Category Archives: truth

How We Cherish Suffering

William Blake’s, The Divine Image gives personification to Mercy, Pity, Peace, and Love. Inscribing the terms a correlation to one another amongst God and man, it provides a distinctive meaning of why God is powerful for the human mind to comprehend. With the suffering, man is thankful for such a sensation to God because they […] Continue reading

Posted in Experience, Earth, and Adulthood (9/18), God, HumanAssertion, Love, MeaningOfLife, Mercy, Peace, Pity, truth, William Blake's reception | Comments Off on How We Cherish Suffering

To Sulk Upon My Joyful Mother’s Breast

In William Blake’s “Infant Joy” within his compilation of Songs of Innocence, the jubilant speaker sings of joy in hopes that a newborn infant will find it in life, yet it is not made clear if the speaker is the mother or the baby themselves. In his companion piece “Infant Sorrow” found within his Songs […] Continue reading

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Dreams Like Clouds a Boy Without a Name

Tales of happy, even laughing children he had heard over and over again. The little boy yeared to be like a character of the tales he had heard. Who was picked off the lot and who was left in the herd? It was a fight and often times he would scrub his face clean to […] Continue reading

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Truths and Ideals

In Sir Joshua Reynold’s analysis in his work “The Discourses of Art,” he proposes that “a mere copier of nature can never produce anything great,” implying that a true artistic genius must “[captivate] the imagination” through their own accord only (41-42). The graffiti inscribed on William Blake’s “The Lacoon” echoes his own stance on the […] Continue reading

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A Never-Ending Discussion, Blake’s Objective

Something that’s undermined about Blake’s ability to encrypt hidden messages within art, is what purpose it’s serving for his viewers. The phrase in focus is not simply put through randomization to please the aesthetics, but it’s something to give viewers a purpose to truly analyze the text and discuss, rather than just the artwork itself. […] Continue reading

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What A Long Strange Trip It’s Been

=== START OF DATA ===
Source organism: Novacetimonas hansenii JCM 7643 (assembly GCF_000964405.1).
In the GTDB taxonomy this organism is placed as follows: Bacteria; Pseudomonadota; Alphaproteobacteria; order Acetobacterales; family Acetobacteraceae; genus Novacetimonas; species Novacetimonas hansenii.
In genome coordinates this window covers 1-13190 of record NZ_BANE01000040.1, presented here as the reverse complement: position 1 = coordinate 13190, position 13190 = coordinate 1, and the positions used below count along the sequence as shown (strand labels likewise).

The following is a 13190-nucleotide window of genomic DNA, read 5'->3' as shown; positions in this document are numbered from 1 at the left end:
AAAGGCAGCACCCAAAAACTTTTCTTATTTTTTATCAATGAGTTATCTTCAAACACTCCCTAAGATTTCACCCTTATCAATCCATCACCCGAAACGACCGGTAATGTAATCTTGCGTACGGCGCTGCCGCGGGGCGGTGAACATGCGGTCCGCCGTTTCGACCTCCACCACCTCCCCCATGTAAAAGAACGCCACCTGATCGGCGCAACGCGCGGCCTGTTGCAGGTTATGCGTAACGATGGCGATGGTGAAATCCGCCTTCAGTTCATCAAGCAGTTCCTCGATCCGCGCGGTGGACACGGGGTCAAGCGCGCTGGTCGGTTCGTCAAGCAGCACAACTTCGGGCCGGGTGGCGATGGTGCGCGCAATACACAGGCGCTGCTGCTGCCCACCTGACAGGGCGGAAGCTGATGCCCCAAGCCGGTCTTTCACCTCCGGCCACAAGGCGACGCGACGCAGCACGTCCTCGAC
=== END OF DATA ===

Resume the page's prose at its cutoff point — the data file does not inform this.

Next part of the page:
Daniel Lizaola Lopez Humberto Garcia English 190: Senior Thesis May 2, 2018 I wasn’t always an English major. I was lost in the vortex of societal norms and allowed the cosmology of my origin be originated by my environment. In high school, I was influenced by Ernesto “Che” Guevara and his passions. For the duration […] Continue reading

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Hallmarks of a Great Writer

Sara Nuila-Chae Prof. Garcia ENG 190 2 May 2018 Reflective Essay for ENG 190 My cumulative experience as an English major was not terrible. I came into this major not knowing much about critical theory and the mechanics of prose, poetry, and the novel. I guess my experience coming into the major relied heavily on […] Continue reading

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“Lions, and Tyger’s and Bears.”

    Prisons are built with stones of Law, Brothels with bricks of Religion. (1) The pride of the peacock is the glory of God. (2) The lust of the goat is the bounty of God. (3) The wrath of the lion is the wisdom of God. (4) In the very first line of this […] Continue reading

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Are you the Eagle or the Crow?

When first reading the Proverbs of Hell, I read them as Hell’s version of the “Ten Commandments” simply from the title of the piece itself. However, after closely reading the piece, I came to the realization that it served more as a “list of truths and revelations”. Blake does not take a side in regards […] Continue reading

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Rogue Thoughts

William Blake’s “Proverbs of Hell” are astonishing in so many levels. First of all, when I think of the word “proverb” I associate it with a religious connotation – The Book of Proverbs –  and how it’s meant to inform people on how to live their life “truthfully” and “correctly” by honoring God; e.g. “Trust […] Continue reading

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